Study Finds Virtual Reality a Potential Tool for Treating Addiction
> 4/29/2008 12:35:47 PM

A number of treatment options are available to help individuals overcome addiction, and research is beginning to show that a new technique utilizing virtual reality technology may also be effective. In a study from the University of Houston, researchers evaluated the extent to which virtual reality can replicate the real-life experiences of alcoholics. Their results, which appear in the June issue of Addictive Behaviors, indicate that this technology can simulate difficult situations alcoholics often face during recovery and could be used to help them overcome cravings.

Environmental cues can trigger cravings, and virtual reality environments may allow individuals to rehearse how they will react to common alcohol-related cues. The researchers studied 40 alcohol-dependent individuals who were not currently receiving treatment. During 18 minute virtual reality sessions, the subjects were exposed to several social scenarios where alcohol was available, such a bar and a party. Also included were control scenarios that did not contain alcohol-related cues. The scenes were populated by human actors rather than computer-generated characters, and to further intensify the subjects' experiences, the researchers incorporated a machine that released relevant scents into the air: pizza, cigarette smoke, and alcohol.

The subjects rated the intensity of their cravings throughout the virtual reality session and were later interviewed. These assessments indicated that the subjects found the scenarios to be realistic, and the alcohol-related cues also had the intended effect: the subjects experienced an increase in cravings during scenes that involved these cues. Although the researchers did not examine how effectively the virtual reality sessions aided in addiction recovery, they did discuss implications for treatment. They explain that by being exposed to challenging scenarios and practicing their responses, individuals can develop coping strategies that work for them. While this same technique could be used without virtual reality technology, by having the individual imagine the situation, the researchers stress that in a more realistic setting, the individual's response will most closely resemble the response they will have in reality. And this will ensure that the coping strategies they develop will also work effectively in the real world.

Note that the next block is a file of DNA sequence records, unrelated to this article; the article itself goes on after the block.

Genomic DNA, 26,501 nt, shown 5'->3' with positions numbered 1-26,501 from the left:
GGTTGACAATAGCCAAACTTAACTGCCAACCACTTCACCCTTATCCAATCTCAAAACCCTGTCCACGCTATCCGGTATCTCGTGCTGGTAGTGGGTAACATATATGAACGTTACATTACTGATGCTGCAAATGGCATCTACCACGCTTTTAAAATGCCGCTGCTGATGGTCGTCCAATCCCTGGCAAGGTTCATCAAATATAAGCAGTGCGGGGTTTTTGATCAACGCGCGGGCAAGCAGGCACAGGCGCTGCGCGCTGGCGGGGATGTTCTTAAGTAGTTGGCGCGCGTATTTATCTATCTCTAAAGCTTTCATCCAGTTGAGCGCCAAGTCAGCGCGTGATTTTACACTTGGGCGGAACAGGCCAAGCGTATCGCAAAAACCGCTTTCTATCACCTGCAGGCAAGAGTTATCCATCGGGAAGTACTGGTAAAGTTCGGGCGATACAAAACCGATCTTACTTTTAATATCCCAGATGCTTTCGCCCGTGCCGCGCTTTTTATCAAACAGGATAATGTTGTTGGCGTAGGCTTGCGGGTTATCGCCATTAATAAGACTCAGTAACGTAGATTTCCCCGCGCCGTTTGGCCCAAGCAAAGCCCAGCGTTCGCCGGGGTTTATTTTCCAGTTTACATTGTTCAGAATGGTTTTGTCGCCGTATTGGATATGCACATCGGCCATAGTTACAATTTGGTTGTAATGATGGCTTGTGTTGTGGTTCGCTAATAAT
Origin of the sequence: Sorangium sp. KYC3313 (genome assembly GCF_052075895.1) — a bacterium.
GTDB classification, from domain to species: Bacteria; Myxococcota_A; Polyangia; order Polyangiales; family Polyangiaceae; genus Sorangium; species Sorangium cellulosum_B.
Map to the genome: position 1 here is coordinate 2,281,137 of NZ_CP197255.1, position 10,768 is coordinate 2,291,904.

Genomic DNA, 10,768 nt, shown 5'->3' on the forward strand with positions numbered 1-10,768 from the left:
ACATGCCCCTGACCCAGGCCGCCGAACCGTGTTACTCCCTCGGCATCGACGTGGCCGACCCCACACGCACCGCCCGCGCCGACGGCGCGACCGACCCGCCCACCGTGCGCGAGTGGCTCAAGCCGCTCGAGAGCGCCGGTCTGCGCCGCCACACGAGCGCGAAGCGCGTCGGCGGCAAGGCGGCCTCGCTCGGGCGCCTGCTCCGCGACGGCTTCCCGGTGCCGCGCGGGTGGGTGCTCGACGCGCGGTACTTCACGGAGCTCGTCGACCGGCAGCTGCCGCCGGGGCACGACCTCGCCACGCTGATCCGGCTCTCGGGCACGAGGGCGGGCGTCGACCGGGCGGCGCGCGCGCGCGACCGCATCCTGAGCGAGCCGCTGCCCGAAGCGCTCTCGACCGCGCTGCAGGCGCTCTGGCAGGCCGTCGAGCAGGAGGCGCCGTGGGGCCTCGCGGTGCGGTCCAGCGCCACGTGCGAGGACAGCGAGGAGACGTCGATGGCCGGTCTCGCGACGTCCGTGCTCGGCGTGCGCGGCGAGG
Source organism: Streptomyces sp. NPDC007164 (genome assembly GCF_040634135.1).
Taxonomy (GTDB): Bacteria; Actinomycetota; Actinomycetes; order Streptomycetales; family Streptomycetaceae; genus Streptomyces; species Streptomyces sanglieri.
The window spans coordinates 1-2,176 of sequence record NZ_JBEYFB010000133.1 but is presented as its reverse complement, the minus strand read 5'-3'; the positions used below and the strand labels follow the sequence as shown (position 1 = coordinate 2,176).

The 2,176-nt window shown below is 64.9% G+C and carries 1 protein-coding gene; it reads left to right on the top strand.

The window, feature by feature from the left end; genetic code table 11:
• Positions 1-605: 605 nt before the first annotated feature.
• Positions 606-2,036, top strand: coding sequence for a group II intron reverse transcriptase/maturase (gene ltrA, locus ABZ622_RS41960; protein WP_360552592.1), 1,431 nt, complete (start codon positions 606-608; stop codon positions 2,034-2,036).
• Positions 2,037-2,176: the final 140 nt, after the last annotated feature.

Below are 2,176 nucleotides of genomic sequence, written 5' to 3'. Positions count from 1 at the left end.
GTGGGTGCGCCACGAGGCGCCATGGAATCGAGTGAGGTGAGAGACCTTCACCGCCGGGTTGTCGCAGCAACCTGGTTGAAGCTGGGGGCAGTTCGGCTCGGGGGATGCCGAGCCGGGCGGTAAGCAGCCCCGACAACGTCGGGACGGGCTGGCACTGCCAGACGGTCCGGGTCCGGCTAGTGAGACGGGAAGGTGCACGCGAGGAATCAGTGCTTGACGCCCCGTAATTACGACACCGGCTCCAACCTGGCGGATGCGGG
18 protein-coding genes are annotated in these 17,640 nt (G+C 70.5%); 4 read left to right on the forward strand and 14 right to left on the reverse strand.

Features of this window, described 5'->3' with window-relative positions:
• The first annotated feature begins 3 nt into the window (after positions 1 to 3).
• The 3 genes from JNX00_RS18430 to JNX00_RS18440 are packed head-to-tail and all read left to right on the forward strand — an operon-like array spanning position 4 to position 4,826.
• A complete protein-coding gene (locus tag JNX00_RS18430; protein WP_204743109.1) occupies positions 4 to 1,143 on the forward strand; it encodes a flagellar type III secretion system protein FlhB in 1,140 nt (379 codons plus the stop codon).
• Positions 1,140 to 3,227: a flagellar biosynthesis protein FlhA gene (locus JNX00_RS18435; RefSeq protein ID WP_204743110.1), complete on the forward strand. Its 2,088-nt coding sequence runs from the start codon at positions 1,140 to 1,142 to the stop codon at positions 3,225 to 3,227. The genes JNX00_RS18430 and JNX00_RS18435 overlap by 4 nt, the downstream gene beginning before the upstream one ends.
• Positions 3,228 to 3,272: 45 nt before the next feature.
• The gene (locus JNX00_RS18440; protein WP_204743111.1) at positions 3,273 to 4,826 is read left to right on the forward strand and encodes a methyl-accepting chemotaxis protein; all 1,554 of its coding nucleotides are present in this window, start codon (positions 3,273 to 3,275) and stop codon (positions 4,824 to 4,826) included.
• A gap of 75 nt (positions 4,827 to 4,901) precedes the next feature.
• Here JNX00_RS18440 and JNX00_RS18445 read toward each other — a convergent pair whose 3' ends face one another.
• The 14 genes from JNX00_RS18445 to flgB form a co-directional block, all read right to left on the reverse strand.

Research has indicated that virtual reality technology may be a useful treatment for other mental health conditions as well, including post-traumatic stress disorder and phobias. While this current study has indicated that virtual reality may be beneficial to alcoholics, future studies should use larger samples of subjects and investigate whether this treatment actually reduces the chance of relapse. With further examination of virtual reality as a treatment tool, we should gain better insight into the value of this technique.

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